November 27, 2013

Sound Transit's University Link projected to open early

Seattle’s Sound Transit will open the University Link light rail extension between January and March 2016 — six months earlier than previously scheduled — under plans detailed at a news conference earlier this week with U.S. Sen. Patty Murray (D-WA).

“Every new light rail station helps commuters, businesses and local communities, but this station is particularly important, because it will strengthen the connection between our entire region and one of our most cherished institutions, the University of Washington,” said Sen. Murray. “I’m thrilled that Sound Transit, the University of Washington, and the City of Seattle have been able to work together and build this station ahead of schedule, because this expansion will benefit our region for generations to come.”

The $1.95 billion project was made possible by more than $830 million in federal funding, including an $813 million full funding grant agreement that Sen. Murray helped secure. It was previously scheduled to open in September 2016.

University Link is currently 79% complete and trending more than $100 million under budget. The mining phases that posed the biggest risks to the project schedule are complete. Contractors are currently installing rail in the twin tunnels and continuing construction at the two new stations on Capitol Hill and at UW.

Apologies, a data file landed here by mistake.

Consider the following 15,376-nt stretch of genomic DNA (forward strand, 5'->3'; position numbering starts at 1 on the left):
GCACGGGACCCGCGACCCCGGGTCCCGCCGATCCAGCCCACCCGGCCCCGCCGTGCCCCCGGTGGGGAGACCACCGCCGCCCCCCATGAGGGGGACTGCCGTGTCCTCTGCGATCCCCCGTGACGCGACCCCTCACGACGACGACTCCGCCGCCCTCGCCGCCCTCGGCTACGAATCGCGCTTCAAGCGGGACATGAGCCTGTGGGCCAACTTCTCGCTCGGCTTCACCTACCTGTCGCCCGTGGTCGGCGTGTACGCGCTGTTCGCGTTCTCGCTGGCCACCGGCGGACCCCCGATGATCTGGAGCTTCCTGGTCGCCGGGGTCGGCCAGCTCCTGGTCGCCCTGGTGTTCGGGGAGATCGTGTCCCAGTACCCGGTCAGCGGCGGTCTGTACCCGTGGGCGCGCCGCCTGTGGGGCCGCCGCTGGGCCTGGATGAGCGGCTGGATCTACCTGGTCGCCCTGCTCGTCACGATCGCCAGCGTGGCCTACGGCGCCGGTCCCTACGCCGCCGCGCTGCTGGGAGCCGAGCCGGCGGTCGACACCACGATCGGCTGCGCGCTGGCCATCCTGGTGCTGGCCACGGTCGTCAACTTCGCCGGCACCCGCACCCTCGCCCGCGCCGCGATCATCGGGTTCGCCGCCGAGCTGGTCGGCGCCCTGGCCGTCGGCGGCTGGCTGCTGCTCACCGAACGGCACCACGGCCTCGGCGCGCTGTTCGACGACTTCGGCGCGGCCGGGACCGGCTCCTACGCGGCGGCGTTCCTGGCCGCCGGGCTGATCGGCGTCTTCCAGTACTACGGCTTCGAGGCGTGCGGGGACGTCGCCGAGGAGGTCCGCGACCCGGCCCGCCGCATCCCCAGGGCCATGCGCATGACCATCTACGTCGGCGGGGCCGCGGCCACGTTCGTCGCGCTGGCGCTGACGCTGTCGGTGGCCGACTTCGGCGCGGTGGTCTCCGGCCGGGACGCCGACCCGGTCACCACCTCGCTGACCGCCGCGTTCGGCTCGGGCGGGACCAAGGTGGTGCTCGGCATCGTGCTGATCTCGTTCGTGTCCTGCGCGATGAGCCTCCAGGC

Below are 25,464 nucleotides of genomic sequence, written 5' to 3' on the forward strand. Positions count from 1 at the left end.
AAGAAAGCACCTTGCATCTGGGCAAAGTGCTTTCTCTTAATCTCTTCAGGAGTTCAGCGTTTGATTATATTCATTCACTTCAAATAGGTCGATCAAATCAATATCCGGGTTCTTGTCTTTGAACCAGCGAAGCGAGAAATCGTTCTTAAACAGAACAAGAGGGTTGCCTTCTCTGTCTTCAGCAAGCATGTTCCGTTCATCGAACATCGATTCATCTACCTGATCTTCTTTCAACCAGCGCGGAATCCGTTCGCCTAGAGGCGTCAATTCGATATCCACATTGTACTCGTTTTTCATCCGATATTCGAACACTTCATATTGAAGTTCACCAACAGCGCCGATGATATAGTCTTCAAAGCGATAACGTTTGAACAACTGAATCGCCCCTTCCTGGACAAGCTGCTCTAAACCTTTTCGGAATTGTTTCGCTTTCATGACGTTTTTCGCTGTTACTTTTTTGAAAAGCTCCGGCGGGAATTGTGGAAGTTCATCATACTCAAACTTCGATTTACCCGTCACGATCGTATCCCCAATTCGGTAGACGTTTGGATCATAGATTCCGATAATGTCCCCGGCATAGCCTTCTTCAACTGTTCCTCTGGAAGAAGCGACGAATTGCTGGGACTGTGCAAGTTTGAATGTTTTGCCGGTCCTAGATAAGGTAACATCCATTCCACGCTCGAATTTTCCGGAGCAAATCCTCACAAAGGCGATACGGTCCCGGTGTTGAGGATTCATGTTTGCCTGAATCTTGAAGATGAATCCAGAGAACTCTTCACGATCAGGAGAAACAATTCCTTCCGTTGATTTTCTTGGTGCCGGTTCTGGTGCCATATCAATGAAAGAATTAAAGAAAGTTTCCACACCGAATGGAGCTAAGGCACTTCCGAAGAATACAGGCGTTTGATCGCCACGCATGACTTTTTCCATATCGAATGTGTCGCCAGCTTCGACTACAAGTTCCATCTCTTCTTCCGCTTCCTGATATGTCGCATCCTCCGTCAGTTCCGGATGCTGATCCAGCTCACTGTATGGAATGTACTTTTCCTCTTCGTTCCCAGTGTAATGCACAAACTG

The University of Washington Station is about 80% complete and the Capitol Hill Station is about 25% complete. Opening early will require continued close coordination among the contractors building the stations and the follow-on systems contractors installing the power, communications, and fire/life/safety systems necessary to operate the system.

Staff will report back to the board of directors in late 2014 or early 2015 with a specific opening day for commuters to mark on their calendars.

University Link will provide a reliable option for drivers and transit users who are stuck on Interstate 5, a facility that operates over capacity for up to eight hours a day, with vehicle speeds running between 15 and 35 mph. Already, buses can run up to 30 minutes behind schedule due to congestion.

A trip from UW to downtown will take about six minutes regardless of traffic conditions.

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